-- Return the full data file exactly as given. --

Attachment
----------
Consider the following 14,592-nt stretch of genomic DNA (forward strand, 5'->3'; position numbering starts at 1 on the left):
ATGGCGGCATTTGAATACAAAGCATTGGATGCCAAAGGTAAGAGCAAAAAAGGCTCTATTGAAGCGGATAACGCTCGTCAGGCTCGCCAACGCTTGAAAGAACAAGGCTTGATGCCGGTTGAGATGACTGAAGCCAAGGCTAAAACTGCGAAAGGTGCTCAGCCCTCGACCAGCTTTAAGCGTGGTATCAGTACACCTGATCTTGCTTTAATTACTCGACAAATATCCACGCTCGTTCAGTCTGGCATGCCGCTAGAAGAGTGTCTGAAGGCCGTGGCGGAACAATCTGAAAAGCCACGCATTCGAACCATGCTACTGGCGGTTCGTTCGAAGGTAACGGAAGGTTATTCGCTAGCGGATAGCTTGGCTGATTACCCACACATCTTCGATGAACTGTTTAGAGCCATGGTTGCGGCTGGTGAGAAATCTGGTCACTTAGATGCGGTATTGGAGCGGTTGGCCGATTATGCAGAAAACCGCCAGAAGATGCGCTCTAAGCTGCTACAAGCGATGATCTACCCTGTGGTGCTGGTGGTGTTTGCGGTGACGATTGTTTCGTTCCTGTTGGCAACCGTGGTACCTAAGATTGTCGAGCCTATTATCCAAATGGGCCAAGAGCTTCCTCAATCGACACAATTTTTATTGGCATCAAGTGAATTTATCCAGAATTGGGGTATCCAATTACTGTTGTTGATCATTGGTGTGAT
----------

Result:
Consider the following 14,592-nt stretch of genomic DNA (forward strand, 5'->3'; position numbering starts at 1 on the left):
ATGGCGGCATTTGAATACAAAGCATTGGATGCCAAAGGTAAGAGCAAAAAAGGCTCTATTGAAGCGGATAACGCTCGTCAGGCTCGCCAACGCTTGAAAGAACAAGGCTTGATGCCGGTTGAGATGACTGAAGCCAAGGCTAAAACTGCGAAAGGTGCTCAGCCCTCGACCAGCTTTAAGCGTGGTATCAGTACACCTGATCTTGCTTTAATTACTCGACAAATATCCACGCTCGTTCAGTCTGGCATGCCGCTAGAAGAGTGTCTGAAGGCCGTGGCGGAACAATCTGAAAAGCCACGCATTCGAACCATGCTACTGGCGGTTCGTTCGAAGGTAACGGAAGGTTATTCGCTAGCGGATAGCTTGGCTGATTACCCACACATCTTCGATGAACTGTTTAGAGCCATGGTTGCGGCTGGTGAGAAATCTGGTCACTTAGATGCGGTATTGGAGCGGTTGGCCGATTATGCAGAAAACCGCCAGAAGATGCGCTCTAAGCTGCTACAAGCGATGATCTACCCTGTGGTGCTGGTGGTGTTTGCGGTGACGATTGTTTCGTTCCTGTTGGCAACCGTGGTACCTAAGATTGTCGAGCCTATTATCCAAATGGGCCAAGAGCTTCCTCAATCGACACAATTTTTATTGGCATCAAGTGAATTTATCCAGAATTGGGGTATCCAATTACTGTTGTTGATCATTGGTGTGAT